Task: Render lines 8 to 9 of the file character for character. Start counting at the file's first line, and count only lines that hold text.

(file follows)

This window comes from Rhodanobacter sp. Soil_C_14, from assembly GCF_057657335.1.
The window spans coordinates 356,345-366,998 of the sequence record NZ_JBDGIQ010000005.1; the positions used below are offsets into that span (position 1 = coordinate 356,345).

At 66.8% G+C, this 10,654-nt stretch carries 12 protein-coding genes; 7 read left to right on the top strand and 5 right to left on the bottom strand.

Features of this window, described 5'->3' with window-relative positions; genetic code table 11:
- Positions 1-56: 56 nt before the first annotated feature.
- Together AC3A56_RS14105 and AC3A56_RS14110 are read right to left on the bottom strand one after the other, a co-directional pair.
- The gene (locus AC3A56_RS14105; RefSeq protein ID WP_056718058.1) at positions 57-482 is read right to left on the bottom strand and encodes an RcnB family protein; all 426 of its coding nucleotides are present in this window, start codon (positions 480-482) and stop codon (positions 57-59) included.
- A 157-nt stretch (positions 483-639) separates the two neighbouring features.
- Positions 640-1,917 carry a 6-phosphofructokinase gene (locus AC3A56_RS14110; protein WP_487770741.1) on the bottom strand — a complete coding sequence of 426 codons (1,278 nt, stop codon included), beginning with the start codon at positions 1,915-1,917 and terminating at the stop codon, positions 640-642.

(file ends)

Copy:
- A 157-nt stretch (positions 483-639) separates the two neighbouring features.
- Positions 640-1,917 carry a 6-phosphofructokinase gene (locus AC3A56_RS14110; protein WP_487770741.1) on the bottom strand — a complete coding sequence of 426 codons (1,278 nt, stop codon included), beginning with the start codon at positions 1,915-1,917 and terminating at the stop codon, positions 640-642.